Friday, June 09, 2017

Hiking Baynard Trail–Hillsborough River SP

We woke up in the morning to a light rain shower that finished with plenty of time left for a morning hike along the Baynard Trail and Florida Trail.

Otter on a River Rock

Jurassic entranceWe started our hike at the suspension bridge that crosses the Hillsborough River.  This bridge was built by the Civilian Conservation Corp (CCC) in 1934, and looks like it is right off a movie set that could have been used for the entrance to Jurassic Park.Andy by fern covered log

On the north side of the river is a map of the Baynard Trail, which I believe was put up by the Eagle scouts.  The trail to the north to make a 1.1 mile loop.  The trail follows the river for about a quarter of a mile before turning to the north and heading through the woods.  After heading north for a short distance, the trail turns to the west and runs parallel to the northern boarder of the park for about a quarter of a mile.

FLTrail MapThere are several boardwalks along the way, but the ground below them was dry due to the recent drought that we’ve been having.  Most of the resurrection ferns were still closed up, even after the rain that feel overnight and into the morning.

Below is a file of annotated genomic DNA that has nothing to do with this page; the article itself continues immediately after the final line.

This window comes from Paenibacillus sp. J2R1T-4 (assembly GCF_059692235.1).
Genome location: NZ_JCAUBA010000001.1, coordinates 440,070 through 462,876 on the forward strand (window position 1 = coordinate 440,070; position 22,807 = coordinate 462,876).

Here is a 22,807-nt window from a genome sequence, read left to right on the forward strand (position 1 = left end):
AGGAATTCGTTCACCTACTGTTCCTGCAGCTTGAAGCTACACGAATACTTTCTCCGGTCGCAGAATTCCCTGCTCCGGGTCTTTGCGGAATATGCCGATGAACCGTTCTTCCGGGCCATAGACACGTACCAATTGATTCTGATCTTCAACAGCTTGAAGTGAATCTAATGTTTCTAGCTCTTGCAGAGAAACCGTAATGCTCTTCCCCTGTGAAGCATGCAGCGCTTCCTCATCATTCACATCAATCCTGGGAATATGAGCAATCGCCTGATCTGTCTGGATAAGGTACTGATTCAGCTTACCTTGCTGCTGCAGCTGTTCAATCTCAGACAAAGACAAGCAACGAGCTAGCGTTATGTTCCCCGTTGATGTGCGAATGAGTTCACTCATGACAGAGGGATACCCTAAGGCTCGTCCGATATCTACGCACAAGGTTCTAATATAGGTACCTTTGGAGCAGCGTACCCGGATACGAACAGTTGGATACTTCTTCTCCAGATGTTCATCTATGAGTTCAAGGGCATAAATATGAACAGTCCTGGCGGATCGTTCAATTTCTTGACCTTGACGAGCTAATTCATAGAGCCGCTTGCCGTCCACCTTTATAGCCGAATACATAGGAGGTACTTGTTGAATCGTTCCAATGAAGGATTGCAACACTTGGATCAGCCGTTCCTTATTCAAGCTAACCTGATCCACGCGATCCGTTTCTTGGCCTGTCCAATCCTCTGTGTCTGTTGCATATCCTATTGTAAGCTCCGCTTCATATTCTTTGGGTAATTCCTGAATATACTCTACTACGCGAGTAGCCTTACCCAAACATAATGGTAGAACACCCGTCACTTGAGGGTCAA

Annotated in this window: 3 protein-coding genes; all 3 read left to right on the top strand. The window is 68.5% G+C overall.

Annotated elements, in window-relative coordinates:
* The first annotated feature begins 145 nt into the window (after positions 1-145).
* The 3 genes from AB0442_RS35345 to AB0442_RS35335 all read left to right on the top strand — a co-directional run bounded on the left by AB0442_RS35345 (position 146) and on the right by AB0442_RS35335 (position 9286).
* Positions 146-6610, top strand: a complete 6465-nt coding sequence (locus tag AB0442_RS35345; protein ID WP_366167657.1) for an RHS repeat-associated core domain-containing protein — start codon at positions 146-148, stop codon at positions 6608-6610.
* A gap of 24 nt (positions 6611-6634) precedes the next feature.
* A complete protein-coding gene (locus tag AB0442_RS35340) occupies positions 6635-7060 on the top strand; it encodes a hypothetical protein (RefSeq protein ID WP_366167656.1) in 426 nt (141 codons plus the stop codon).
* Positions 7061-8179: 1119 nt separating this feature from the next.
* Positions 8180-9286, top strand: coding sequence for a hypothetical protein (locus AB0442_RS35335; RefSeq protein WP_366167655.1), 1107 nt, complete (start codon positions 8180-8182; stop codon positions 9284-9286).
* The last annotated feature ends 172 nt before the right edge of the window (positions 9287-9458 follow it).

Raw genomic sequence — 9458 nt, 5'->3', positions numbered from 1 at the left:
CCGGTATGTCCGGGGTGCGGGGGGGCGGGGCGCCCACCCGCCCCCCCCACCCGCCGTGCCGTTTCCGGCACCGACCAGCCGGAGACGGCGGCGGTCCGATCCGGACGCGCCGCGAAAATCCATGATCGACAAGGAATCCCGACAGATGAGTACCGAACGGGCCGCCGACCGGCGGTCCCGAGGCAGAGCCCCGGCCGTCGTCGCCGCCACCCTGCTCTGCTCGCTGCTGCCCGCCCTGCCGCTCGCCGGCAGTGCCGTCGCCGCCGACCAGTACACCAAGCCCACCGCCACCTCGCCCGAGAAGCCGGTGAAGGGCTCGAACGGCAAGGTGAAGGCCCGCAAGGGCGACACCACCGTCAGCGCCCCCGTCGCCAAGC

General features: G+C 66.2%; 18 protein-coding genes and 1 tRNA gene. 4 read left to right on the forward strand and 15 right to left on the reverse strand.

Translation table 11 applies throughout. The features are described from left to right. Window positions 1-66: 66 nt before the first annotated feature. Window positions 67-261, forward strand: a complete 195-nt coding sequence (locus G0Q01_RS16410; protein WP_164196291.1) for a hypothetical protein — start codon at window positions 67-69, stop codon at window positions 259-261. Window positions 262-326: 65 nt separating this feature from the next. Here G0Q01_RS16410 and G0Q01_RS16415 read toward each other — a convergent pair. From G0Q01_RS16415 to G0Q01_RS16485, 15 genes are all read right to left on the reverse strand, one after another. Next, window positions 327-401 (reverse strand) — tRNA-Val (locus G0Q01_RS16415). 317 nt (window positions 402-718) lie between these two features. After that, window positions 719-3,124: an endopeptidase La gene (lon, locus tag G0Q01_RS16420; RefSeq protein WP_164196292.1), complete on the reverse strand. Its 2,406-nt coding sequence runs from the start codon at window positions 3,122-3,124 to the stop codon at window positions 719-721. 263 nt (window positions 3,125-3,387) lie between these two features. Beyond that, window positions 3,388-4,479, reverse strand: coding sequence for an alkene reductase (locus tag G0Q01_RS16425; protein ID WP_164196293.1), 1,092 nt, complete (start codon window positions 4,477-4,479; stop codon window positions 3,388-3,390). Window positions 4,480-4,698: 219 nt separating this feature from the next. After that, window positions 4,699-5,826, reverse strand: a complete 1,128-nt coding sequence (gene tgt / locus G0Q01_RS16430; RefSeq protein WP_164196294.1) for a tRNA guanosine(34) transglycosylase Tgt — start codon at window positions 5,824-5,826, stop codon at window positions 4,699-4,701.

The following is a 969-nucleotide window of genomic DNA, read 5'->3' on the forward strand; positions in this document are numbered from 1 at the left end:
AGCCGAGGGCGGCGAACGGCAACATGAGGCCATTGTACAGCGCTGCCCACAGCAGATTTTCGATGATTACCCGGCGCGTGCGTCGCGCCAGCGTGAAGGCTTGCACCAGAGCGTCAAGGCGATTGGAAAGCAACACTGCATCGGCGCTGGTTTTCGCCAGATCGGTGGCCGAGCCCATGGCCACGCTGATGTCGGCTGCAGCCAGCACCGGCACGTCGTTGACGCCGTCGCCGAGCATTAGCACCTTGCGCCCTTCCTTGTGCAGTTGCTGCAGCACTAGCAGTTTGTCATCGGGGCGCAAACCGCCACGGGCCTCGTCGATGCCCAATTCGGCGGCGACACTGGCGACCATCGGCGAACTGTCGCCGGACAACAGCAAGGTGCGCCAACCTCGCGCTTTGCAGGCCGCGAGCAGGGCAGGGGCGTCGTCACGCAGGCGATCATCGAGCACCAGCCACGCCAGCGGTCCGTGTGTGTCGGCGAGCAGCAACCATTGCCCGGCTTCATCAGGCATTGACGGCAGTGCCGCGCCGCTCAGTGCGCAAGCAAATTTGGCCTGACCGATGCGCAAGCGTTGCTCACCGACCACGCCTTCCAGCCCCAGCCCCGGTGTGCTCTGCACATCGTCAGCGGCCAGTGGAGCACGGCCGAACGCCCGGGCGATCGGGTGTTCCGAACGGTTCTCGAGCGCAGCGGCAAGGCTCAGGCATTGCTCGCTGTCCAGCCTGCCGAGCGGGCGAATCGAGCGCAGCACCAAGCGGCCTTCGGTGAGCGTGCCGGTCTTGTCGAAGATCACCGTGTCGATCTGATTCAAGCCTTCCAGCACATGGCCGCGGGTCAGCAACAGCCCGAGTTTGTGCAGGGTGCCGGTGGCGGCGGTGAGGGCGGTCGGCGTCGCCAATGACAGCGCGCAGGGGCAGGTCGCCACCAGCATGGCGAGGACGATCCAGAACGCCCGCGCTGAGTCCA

Blue Heron-1After turning to the south for about a quarter of a mile, the trail intersects with small spur that branches to the east leading to the Florida Trail.  It was this part of the river where we saw the most wildlife.

Big gator-5Along part of the way, there was a deer that stayed just far enough in back that we couldn’t get a good picture, but along the river we did spot an otter (the photo at the top) next to a blue heron fishing for lunch.  Both of these guys were hanging out on the rocks/coquina in the middle of the river.

Tina and Andy by treeOf course no Florida waterway is complete without a gator siting, and this was no exception.  We saw one young alligator (probably about four feet long) and one very mature gator that was probably closing in on about ten feet long.

Ancient fallen log-1The Florida Trail follows the river for about a mile and a half to the western border of the park before turning to the north.  On this leg of the trail is a an incredibly old oak tree.  The trunk of this tree is easily over six feet in diameter, and the burls around the roots make it even larger.

Before too long, there is another branch on the trail that leads to a primitive camping area.  It looks like there were several campsites there, and only one was in use on this morning.  It seems to be a very primitive area – there isn’t much to see other than a few areas cleared for tents.

From the camping area, it is only about a mile to the end of the loop which brings us back to the sign with the map.  From there we took the fixed footbridge back to the parking area to round out the hike for the day.  Both of these are pretty trails that are very well marked and cleared.  Good times!

Baby gator-2
Young Gator
Coquina in the river-2
Coquina in the  River

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